Authors Note: I first posted this on January 27, 2010. But it was recently pointed out to me that the link to the Twin City software was broken. In checking that out, I discovered that it was because there was a new version of the software available. This link should take you to the download location.
I just downloaded and installed a copy myself. It took some time to install, so just be patient. And on my machine, when I launched it the first time, the package downloaded quite a few upgrades and then told me it could not run because it was missing an upgrade. So I launched it again and it did a few more upgrades and then I was up and running. So bottom line, it will take a bit of time to get the package installed, but once yo have it, its really nice.
The new version of the software seems to do everything the old version would do and more along with having cleaner graphical interface and supporting AMCA’s fan efficiency grades.
Thanks to Ryan Stroupe of the Pacific Energy Center for pointing out the broken link to me.
I’m going to take a short break from my string on using condensate pump cycles to determine steam consumption and load profile to share something that I learned yesterday that may be useful to some of you.
You may recall that in a post in May 2008, I shared links to the free fan selection software available from a number of manufacturers. One link that I forgot to include was the link to the Twin City Fan and Blower Company selection software, which can also be downloaded for free.
This is another really great package to have on your laptop out in the field. For one thing, you can generate the fan performance curve for a Twin City fan with just a couple of keystrokes. And, you can generate the performance for not only the design condition. You can also generate it for other conditions as illustrated below.
As you can see, I generated a curve for the design condition for the fan I was working with. But, if you look closely at the dialog window behind and to the lower right of the fan curve, you will see that I can generate the curve for a different speed or a multi-speed curve, look at different fan classes, look at the speed vs. torque requirement and the WR2 requirement, etc.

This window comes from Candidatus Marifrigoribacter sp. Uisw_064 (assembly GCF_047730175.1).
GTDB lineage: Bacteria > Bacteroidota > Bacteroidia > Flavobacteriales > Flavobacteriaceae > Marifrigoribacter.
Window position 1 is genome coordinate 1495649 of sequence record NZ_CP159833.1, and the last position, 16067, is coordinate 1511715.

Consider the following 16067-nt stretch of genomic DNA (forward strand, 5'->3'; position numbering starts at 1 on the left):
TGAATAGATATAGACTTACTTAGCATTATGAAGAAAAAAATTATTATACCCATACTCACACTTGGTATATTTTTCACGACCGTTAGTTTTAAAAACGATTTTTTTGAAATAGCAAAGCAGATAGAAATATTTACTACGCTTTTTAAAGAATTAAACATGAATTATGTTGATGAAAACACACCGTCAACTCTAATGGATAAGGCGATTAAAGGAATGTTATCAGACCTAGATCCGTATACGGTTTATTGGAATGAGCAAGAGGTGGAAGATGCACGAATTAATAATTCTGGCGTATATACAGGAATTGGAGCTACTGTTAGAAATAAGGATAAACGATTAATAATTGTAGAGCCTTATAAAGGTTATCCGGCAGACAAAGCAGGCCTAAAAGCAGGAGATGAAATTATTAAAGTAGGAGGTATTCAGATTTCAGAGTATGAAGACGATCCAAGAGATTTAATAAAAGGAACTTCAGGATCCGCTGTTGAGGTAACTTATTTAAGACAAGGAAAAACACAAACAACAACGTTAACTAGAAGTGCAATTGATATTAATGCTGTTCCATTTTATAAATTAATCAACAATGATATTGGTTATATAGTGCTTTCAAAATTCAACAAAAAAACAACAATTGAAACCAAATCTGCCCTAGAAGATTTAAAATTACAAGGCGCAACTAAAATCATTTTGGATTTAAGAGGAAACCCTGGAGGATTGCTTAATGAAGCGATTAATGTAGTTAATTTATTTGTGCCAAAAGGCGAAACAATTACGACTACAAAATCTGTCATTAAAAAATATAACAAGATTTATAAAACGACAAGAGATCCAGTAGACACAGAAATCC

Out in the field, I typically use the design operating point to define the fan curve for design conditions. Then, I work with that curve to model what is actually going on based on field observations of actual fan speed, flow, etc. I’ve even used this program or others like it to generate a curve for a competitor’s fan based on the field observed wheel diameter and other physical characteristics and figured that geometric similarity would get me in the ballpark at least enough for field work.
I happen to be using this software the other day to develop the fan curves for some air handling units on a project I am working on up in Seattle. But the problem was that I couldn’t find the model number for the fans I was dealing with. Specifically, I was dealing with fans that were part of custom air handling equipment that was fabricated in the 2003 – 2004 time frame; not that far back in time (especially if you are my age and have seen stuff you designed torn out and replaced; very sobering).
Evidence suggested that the fan I was looking for was no longer being manufactured, having been supplanted by an improved version. None the less, I was a bit surprised to find that the selection software did not let me access curves for legacy equipment. So, I called the local rep up to find out what I was doing wrong (I happened to know who the local rep was, but if I hadn’t I could have discovered who it was with a couple of clicks on the Twin City Fan and Blower web site).
Jim, the sales person I ended up talking to, was just about as surprised as me but promised to get back to me with an answer after calling the factory, which is several time zones east of us (I called late in the day on Friday). True to his word, Jim called back first thing Monday to say that the curve I was looking for was in fact in the software package, but that you had to access it in a different way from the approach I was using, hence my decision to write this post to share what we learned.
When you run the Twin City software, you get an opening screen that looks like this.
I had been using the “New Job” entry point then creating fan curves using the quick selector or “Fanulator” feature (gotta love that; kind of a cross between ‘ductolator’ and the nick-name for the governor of California) from inside the job file structure, which looks like this.
From this screen if, for instance, you selected the “Fanulator” option, you got a window with a drop down menu that had a whole bunch of different product lines.
My (and after my initial call, Jim’s) problem was that the legacy product line I was interested in (the APF series) was not on the list.
That’s the bad news. The good news is that if you enter the “Fanulator” option directly from the opening menu, with out creating a new job or opening an existing job, then the product line I was looking for was available for selection.
I’m not sure why one entry point lets you get to legacy equipment while the other doesn’t, but my theory is that since the product is no longer manufactured, you can’t select it for a new project and the software, wisely, prevents you from doing that.
But for us field folks working with older systems, it sure is handy to know that you can get to the information you need and benefit from the flexibiltiy and insights provided by this very nice, free software package from Twin City.
Senior Engineer – Facility Dynamics Engineering